|I suppose I'm obligated to lead with the fact that I was hit by a car in this city... engendering just a tad of bitterness on my part. It really was more of a tap; I was attempting to cross the street and this car was backing up for some reason. Into me. And I just kept walking since I figure you know, now that it's backed into me the driver is probably gonna stop... Nah, he did not, he just kept backing up so I ended up getting lightly hit a couple more times (it was a very crowded and slow-moving crosswalk). It wasn't that bad. First time for everything.
Anyhow, I lived in the Netherlands for six months and visited Amsterdam probably twice a month. I lived about half an hour away by train; unfortunately the pricing system for non-citizens is a TOTAL scam, no other way to put it. But it's a bit of a necessary evil since Amsterdam is a major cultural center with all the museums and historic sites. The tram system is pretty easy to navigate as long as you already have the transit card, plus you can just walk through most of the major points of interest starting from the train station.
It's definitely majorly tourist-oriented in the busy areas, with apparently more tourists than residents in the city most days. So there are a bunch of souvenir shops filled with the stereotypical clogs, tulips, drug paraphernalia, etc. I personally love big cities and seeing different people from all over the world, so the chaos doesn't really bother me. Everyone I encountered in Amsterdam spoke excellent English (they even tend to speak English to you initially at shops or restaurants, whereas in the city I lived in it was always Dutch).
On my first visit to Amsterdam in January (with my mom), we stayed in De Pijp area of the city, which is much more calm and residential than anywhere near the station or Museumplein, but we were still able to walk over to the Van Gogh Museum in probably 15 minutes. Van Gogh is certainly a major cash cow for the Dutch these days; I tend to get sad when I think about artists whose entire lives were a struggle and then hundreds of years later become coasters and scarves. But I thought the Van Gogh museum was decent; it covers his biography, early works, then major and distinctive works and includes pieces by both contemporaries of Van Gogh and later artists who were inspired by him. Don't even try to take a picture of the sunflowers though or a security guard will not hesitate to tackle you and go through your phone's photos (you can take a picture of the other Van Gogh sunflowers in London's National Gallery though!).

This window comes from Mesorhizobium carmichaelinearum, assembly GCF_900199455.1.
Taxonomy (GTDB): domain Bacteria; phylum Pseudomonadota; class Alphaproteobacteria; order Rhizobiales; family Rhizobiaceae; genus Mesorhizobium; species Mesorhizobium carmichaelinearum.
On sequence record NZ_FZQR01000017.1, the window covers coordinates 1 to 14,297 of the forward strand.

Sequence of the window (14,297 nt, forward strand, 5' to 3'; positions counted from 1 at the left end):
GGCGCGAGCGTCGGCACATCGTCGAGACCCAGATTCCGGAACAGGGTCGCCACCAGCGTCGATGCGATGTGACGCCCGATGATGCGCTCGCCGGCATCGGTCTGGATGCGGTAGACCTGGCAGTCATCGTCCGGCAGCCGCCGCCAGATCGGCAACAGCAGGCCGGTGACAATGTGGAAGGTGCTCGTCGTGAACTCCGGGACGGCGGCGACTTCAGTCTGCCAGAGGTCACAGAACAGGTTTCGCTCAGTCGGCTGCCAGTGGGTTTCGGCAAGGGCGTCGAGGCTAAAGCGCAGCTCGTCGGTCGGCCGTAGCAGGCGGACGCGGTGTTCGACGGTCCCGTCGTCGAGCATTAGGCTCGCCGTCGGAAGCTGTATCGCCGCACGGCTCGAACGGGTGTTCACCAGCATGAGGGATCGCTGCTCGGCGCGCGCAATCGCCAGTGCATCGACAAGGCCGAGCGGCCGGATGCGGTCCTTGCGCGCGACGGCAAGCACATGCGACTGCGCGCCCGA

The biggest museum in Amsterdam is the Rijksmuseum and it can be wildly overwhelming if you don't have a plan of attack (which I didn't). I found it pretty confusing to navigate and ended up in the giant room of Rembrandts about six different times while trying to find other floors. The collection is genuinely enormous and evocative of the Dutch "Golden Age" as a global empire-- it's such a massive collection of wealth and was pretty difficult for me to comprehend. Imperial history aside, I was most impressed by the beautiful "Milkmaid" painting by Vermeer and also looked through the basement exhibitions, which featured a lot of tiny trinkets and jewelry items.
I went with my mom to the Anne Frank house which I cannot recommend highly enough; I hadn't really felt much interest in visiting beforehand but once I got inside, the experience was so powerful and emotional that I cried during my entire walk through. Just go. Besides that, another museum I frequented was the EYE Filmmuseum which you arrive at by way of a beautiful free ferry ride from the central station. The permanent exhibition of the museum focuses mainly on early film history, while the rotating exhibitions are installations done by more modern artists. I mainly went for the classic screenings and the cinephile-oriented gift shop. A few other theaters I visited were Het Ketelhuis, Lab111, Filmtheater Kriterion, and I wanted to go to De Uitkijk but never got the chance!
All in all, Amsterdam is definitely a picturesque city, what with the canals, flowerpots, brick buildings, and the like. There's a ton of history-- tulip and diamond industries, World War II, red light district, etc, and a combination of access to every name-brand store or common restaurant in addition to a huge variety of unique shops if you venture out to the quieter areas, which I wholeheartedly recommend! Please just watch out for bikes!
|Bed hopping vs world war. Who will win?|
|Charming in its playfulness. Too many scenes of people yelling at each other for me to love it. The movie within the movie is the real gem, in my opinion. I wish I could run as fast as the wizard, looks like fun.
Speaking of "Miami Vice" (see my previous "Miami Vice" review), how fun was it to see Tubbs! And I don't mean the actor who played Tubbs. I'm convinced this police officer is in fact the very same character who later transfers to the Vice Department in Miami.